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This is going to be a long story, but let me try to explain how we are inevitably led to injective resolutions and derived functors if we want to study chain complexes up to "homology invariance" (= quasi-isomorphism).

Let $\mathcal{A}$ be an abelian category. Let $\textbf{Ch} (\mathcal{A})$ be the category of chain complexes in $\mathcal{A}$. I will use homological grading and write $\partial$ for the differential operator. Since $\mathcal{A}$ is abelian, basic homological algebra can be applied to chain complexes in $\mathcal{A}$. Suppose we are interested in studying chain complexes in $\mathcal{A}$ but we want to consider chain complexes the same if they have the same homology. This leads us to define:

Definition. A quasi-isomorphism of chain complexes in $\mathcal{A}$ is a morphism $f : A \to B$ in $\textbf{Ch} (\mathcal{A})$ such that, for every integer $n$, the induced morphism $\mathrm{H}_n (f) : \mathrm{H}_n (A) \to \mathrm{H}_n (B)$ of homology objects is an isomorphism in $\mathcal{A}$. The derived category $\mathbf{D} (\mathcal{A})$ is the category obtained by freely inverting the quasi-isomorphisms in $\textbf{Ch} (\mathcal{A})$.

That means we have a functor $\gamma : \textbf{Ch} (\mathcal{A}) \to \mathbf{D} (\mathcal{A})$ that sends quasi-isomorphisms in $\textbf{Ch} (\mathcal{A})$ to isomorphisms in $\mathbf{D} (\mathcal{A})$, and every functor $\textbf{Ch} (\mathcal{A}) \to \mathcal{C}$ that sends quasi-isomorphisms in $\textbf{Ch} (\mathcal{A})$ to isomorphisms in $\mathcal{C}$ factors through the functor $\gamma : \textbf{Ch} (\mathcal{A}) \to \mathbf{D} (\mathcal{A})$ in a unique way. For example, the homology functors $\textrm{H}_n : \textbf{Ch} (\mathcal{A}) \to \mathcal{A}$ certainly send quasi-isomorphisms to isomorphisms, so they induce functors $\mathbf{D} (\mathcal{A}) \to \mathcal{A}$.

But what are the morphisms of $\mathbf{D} (\mathcal{A})$? It turns out that every morphism $\gamma P \to \gamma Q$ in $\mathbf{D} (\mathcal{A})$ is of the form $(\gamma j)^{-1} \circ \gamma f$ for some morphism $f : P \to \hat{Q}$ and quasi-isomorphism $j : Q \to \hat{Q}$ in $\textbf{Ch} (\mathcal{A})$. Furthermore, $\mathbf{D} (\mathcal{A})$ has an additive structure and $\gamma : \textbf{Ch} (\mathcal{A}) \to \mathbf{D} (\mathcal{A})$ is additive. So, for each $Q$ in $\textbf{Ch} (\mathcal{A})$, $P \mapsto \textrm{Hom}_{\mathbf{D} (\mathcal{A})} (\gamma P, \gamma Q)$ defines a functor $\textbf{Ch} (\mathcal{A})^\textrm{op} \to \textbf{Ab}$ that sends quasi-isomorphisms to isomorphisms, and $Q \mapsto (P \mapsto \textrm{Hom}_{\mathbf{D} (\mathcal{A})} (\gamma P, \gamma Q))$ defines a functor $\textbf{Ch} (\mathcal{A}) \to [\textbf{Ch} (\mathcal{A})^\textrm{op}, \textbf{Ab}]$ that sends quasi-isomorphisms to isomorphisms. What is its relation to $Q \mapsto (P \mapsto \textrm{Hom}_{\textbf{Ch} (\mathcal{A})} (P, Q))$?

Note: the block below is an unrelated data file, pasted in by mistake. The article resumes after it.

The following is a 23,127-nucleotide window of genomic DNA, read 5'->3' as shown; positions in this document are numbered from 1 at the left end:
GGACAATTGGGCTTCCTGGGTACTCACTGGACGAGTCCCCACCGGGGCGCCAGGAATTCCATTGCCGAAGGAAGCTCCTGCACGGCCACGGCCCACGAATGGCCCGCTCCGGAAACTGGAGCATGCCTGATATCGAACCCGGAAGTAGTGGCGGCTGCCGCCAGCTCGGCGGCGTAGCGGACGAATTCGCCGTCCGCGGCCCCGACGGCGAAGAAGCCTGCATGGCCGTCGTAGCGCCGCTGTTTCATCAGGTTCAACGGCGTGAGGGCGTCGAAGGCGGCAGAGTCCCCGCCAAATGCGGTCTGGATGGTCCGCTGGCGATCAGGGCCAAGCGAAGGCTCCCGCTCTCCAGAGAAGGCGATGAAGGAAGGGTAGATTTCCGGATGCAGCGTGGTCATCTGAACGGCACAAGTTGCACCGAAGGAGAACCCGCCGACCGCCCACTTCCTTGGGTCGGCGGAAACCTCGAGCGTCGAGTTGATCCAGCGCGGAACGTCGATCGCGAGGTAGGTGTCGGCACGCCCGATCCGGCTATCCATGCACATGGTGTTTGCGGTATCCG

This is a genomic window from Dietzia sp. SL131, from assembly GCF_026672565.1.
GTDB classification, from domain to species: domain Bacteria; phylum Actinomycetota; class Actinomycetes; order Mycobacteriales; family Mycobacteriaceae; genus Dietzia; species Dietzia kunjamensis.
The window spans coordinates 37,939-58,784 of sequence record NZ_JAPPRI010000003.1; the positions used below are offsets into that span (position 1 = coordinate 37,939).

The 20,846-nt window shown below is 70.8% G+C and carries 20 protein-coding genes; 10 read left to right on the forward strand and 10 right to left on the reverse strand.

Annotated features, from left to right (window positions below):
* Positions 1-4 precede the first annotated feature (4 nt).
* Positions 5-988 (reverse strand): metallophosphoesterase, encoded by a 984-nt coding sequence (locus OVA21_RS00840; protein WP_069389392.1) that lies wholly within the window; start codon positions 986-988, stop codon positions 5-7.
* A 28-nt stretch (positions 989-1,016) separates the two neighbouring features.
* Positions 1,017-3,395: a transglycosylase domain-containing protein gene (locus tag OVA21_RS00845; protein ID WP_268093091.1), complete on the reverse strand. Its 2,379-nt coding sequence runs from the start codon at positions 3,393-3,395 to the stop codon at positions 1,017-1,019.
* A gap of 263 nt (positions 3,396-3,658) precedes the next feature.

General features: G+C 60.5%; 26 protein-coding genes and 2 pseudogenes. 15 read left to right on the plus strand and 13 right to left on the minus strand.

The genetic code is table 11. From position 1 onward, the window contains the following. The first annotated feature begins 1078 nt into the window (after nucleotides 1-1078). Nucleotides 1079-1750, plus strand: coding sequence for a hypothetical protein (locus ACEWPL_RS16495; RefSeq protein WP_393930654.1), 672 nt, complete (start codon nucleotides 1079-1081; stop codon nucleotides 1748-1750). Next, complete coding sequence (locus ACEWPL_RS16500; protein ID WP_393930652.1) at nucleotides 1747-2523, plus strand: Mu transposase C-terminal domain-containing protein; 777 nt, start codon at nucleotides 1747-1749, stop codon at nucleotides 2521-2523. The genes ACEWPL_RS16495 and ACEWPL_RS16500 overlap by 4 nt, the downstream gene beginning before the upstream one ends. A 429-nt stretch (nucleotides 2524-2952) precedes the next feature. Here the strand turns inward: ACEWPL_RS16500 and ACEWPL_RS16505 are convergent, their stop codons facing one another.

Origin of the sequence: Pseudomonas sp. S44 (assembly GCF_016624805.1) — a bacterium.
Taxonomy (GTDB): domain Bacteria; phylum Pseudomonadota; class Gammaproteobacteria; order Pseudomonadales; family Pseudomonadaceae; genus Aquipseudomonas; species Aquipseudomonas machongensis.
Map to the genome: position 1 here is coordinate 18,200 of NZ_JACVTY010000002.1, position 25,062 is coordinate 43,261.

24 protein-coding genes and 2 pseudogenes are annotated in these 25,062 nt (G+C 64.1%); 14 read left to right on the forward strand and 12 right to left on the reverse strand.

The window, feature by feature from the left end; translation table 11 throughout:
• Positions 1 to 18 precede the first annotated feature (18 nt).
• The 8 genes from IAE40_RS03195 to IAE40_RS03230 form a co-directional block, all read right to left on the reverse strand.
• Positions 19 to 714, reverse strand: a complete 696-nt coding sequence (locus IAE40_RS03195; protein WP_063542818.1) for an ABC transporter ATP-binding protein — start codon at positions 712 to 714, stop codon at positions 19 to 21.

Definition. Let $P$ and $Q$ be chain complexes in $\mathcal{A}$. The chain complex $\textrm{Hom}_\mathcal{A} (P, Q)$ of abelian groups is defined as follows: $$\begin{align} \textrm{Hom}_\mathcal{A} (P, Q)_n & = \prod_m \textrm{Hom}_\mathcal{A} (P_m, Q_{m + n}) \\ (\partial (f))_m & = \partial \circ f_{m+1} - (-1)^n f_m \circ \partial \end{align}$$

Observe that the 0-cycles of $\textrm{Hom}_\mathcal{A} (P, Q)$ are precisely the morphisms $P \to Q$ in $\textbf{Ch} (\mathcal{A})$, whereas the homology group $\mathrm{H}_0 (\textrm{Hom}_\mathcal{A} (P, Q))$ can be identified with the chain homotopy classes of morphisms $P \to Q$. Anyway, varying $P$, we obtain a functor $\textrm{Hom}_\mathcal{A} (-, Q) : \textbf{Ch} (\mathcal{A})^\textrm{op} \to \textbf{Ch} (\textbf{Ab})$. Unfortunately, it does not preserve quasi-isomorphisms in general, so $\mathrm{H}_0 (\textrm{Hom}_\mathcal{A} (P, Q))$ is different from $\textrm{Hom}_{\mathbf{D} (\mathcal{A})} (P, Q)$.

Definition. A K-injective chain complex in $\mathcal{A}$ is a chain complex $Q$ in $\mathcal{A}$ such that $\textrm{Hom}_\mathcal{A} (-, Q) : \textbf{Ch} (\mathcal{A})^\textrm{op} \to \textbf{Ch} (\textbf{Ab})$ preserves quasi-isomorphisms.

Proposition. Let $Q$ be a chain complex in $\mathcal{A}$. The following are equivalent:

  1. $Q$ is a K-injective chain complex in $\mathcal{A}$.
  2. $\gamma \textrm{Hom}_\mathcal{A} (-, Q) : \textbf{Ch} (\mathcal{A})^\textrm{op} \to \mathbf{D} (\textbf{Ab})$ sends quasi-isomorphisms in $\textbf{Ch} (\mathcal{A})$ to isomorphisms in $\mathbf{D} (\textbf{Ab})$.
  3. $\mathrm{H}_0 (\textrm{Hom}_\mathcal{A} (-, Q)) : \textbf{Ch} (\mathcal{A})^\textrm{op} \to \textbf{Ab}$ sends quasi-isomorphisms in $\textbf{Ch} (\mathcal{A})$ to isomorphisms in $\textbf{Ab}$.

Proof. Mostly straightforward. The trick to get from statement 3 to statement 1 is to observe that $$\mathrm{H}_n (\textrm{Hom}_\mathcal{A} (P, Q)) \cong \mathrm{H}_0 (\textrm{Hom}_\mathcal{A} (P [-n], Q))$$ where $P [-n]$ is the chain complex defined by $P [-n]_m = P_{m - n}$ with differential $P [-n]_m \to P [-n]_{m - 1}$ given by $(-1)^n$ times the differential $P_{m - n} \to P_{m - n - 1}$, and this isomorphism is natural in $P$ (and $Q$ too). ◼

In other words, a K-injective chain complex is a chain complex that "perceives" quasi-isomorphisms as chain homotopy equivalences. Here is an instance of this phenomenon:

Lemma. Let $g : Q \to P$ be a morphism in $\textbf{Ch} (\mathcal{A})$. If $Q$ is K-injective and $g : Q \to P$ is a quasi-isomorphism, then there is a morphism $f : P \to Q$ in $\textbf{Ch} (\mathcal{A})$ such that $f \circ g : Q \to Q$ is chain homotopic to $\textrm{id}_Q$.

Proof. The induced homomorphism $\mathrm{H}_0 (\textrm{Hom}_\mathcal{A} (P, Q)) \to \mathrm{H}_0 (\textrm{Hom}_\mathcal{A} (Q, Q))$ is an isomorphism. In particular, the homology class of $\textrm{id}_Q$ has a preimage, say represented by a 0-cycle $f$ in $\textrm{Hom}_\mathcal{A} (P, Q)$, i.e. a morphism $P \to Q$ in $\textbf{Ch} (\mathcal{A})$. But that means $g \circ f$ is in the same homology class as $\textrm{id}_Q$, and the homology classes of 0-cycles in $\textrm{Hom}_\mathcal{A} (Q, Q)$ are the chain homotopy classes of morphisms $Q \to Q$ in $\textbf{Ch} (\mathcal{A})$, so we are done. ◼